Justification for morality


In recent months I’ve found myself questioning whether “morality” as I conceive it exists at all. In an earlier post I laid out the moral principles I use to answer some of the moral questions considered to be difficult, such as the question of whether the United States should have used nuclear weapons against Japan in World War II. I wrote:

If I were designing a religion, I would make it so that transgressions against level 1 that are not punished in real life would result in punishment after death.

I am admitting now that the reason why I referred to religion here is that I cannot think of any other way to ascribe “meaning” to morality. I pointed out that since I am not religious, I simply think that level 1 transgressions are “evil”. This, of course, does not help at all; it just introduces another term, that is, another concept whose meaning is also unclear.

I am not saying that all of a sudden I am questioning whether I should continue to abide by those principles. I am not questioning that at all. I question, rather, whether I should continue to believe that morality is anything more than a mere product of the imagination, just as I wondered the same thing, many years ago, about יהוה (Yahweh). (My mom enrolled me in something called “Vacation Bible School” a few times when I was younger; luckily for me, she didn’t make a big deal about it when I eventually decided I didn’t want to go anymore.) I question whether I have any ultimate justification for the moral principles by which I abide, rather than simply “because I don’t want innocent people to be killed”, and so on.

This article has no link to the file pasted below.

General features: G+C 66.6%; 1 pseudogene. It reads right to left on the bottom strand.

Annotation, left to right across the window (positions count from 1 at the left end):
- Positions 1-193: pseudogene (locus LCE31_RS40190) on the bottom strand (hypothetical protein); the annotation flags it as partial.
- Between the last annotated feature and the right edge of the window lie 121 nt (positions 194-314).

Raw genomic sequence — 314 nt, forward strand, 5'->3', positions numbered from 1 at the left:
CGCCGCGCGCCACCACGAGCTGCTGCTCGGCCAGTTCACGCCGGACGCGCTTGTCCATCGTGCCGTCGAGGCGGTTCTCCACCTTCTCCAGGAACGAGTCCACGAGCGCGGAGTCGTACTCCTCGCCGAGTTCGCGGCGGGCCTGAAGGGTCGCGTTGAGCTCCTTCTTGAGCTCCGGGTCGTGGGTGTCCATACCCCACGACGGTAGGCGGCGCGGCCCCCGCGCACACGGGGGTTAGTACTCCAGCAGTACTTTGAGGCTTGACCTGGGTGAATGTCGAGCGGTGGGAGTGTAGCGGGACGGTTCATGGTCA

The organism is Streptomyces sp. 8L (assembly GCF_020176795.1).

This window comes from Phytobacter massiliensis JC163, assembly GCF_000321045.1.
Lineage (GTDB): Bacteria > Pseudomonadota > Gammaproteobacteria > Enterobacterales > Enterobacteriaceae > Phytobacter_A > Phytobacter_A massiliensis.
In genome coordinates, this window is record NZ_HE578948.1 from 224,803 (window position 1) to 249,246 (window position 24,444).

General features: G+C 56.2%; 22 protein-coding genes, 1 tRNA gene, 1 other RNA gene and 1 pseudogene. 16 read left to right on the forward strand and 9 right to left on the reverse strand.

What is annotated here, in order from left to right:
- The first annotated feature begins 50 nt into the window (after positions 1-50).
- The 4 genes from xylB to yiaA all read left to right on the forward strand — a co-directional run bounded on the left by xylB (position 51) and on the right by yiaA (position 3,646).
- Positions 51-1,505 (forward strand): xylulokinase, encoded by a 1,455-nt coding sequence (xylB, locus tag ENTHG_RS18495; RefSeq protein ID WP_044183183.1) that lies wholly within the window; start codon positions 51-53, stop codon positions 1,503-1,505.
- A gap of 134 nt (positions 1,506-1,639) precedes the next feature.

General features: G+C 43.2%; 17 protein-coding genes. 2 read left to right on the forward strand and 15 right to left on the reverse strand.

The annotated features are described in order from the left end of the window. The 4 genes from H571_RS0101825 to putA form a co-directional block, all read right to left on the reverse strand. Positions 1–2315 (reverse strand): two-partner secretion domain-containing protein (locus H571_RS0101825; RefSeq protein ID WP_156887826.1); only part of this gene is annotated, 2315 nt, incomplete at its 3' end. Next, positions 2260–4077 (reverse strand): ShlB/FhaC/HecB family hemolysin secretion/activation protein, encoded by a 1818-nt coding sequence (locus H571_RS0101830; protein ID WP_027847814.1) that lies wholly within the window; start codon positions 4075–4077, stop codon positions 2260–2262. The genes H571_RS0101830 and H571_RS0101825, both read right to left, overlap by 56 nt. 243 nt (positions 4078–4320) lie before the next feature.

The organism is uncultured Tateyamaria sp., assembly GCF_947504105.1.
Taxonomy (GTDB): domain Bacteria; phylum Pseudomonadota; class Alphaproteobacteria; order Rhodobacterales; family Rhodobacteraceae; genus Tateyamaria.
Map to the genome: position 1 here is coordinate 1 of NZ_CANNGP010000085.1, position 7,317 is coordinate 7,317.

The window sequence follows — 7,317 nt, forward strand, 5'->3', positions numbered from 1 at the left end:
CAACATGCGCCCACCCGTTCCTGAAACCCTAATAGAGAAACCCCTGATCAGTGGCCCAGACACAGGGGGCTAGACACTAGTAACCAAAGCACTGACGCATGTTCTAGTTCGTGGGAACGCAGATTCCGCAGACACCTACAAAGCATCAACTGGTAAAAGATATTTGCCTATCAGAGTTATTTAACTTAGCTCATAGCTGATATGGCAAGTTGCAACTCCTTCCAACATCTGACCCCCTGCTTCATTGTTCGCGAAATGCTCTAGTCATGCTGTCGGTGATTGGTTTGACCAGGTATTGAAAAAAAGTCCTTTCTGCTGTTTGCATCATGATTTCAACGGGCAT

After all, I am essentially a materialist; I believe that the physical universe is all that exists (although I still struggle to come to terms with the materialist position to the hard problem of consciousness, that subjective experience is identical with the associated neurological phenomena that exist in the physical universe). Deities clearly have no physical existence, and I concluded long ago that they therefore do not exist at all. I can no longer see why I should not reach a similar conclusion for moral principles, which also do not exist physically, in any sense other than that we can come up with ideas and communicate them to each other.

I note here that, in the past, I have frequently been frustrated that many of my atheist friends have denied that there is any such thing as morality; but it is their denial of morality that caused me to question whether I, myself an atheist, should continue to harbor a belief in it. It looks like I’ll soon be joining them.

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About Brian

Hi! I'm Brian Bi. As of November 2014 I live in Sunnyvale, California, USA and I'm a software engineer at Google. Besides code, I also like math, physics, chemistry, and some other miscellaneous things.
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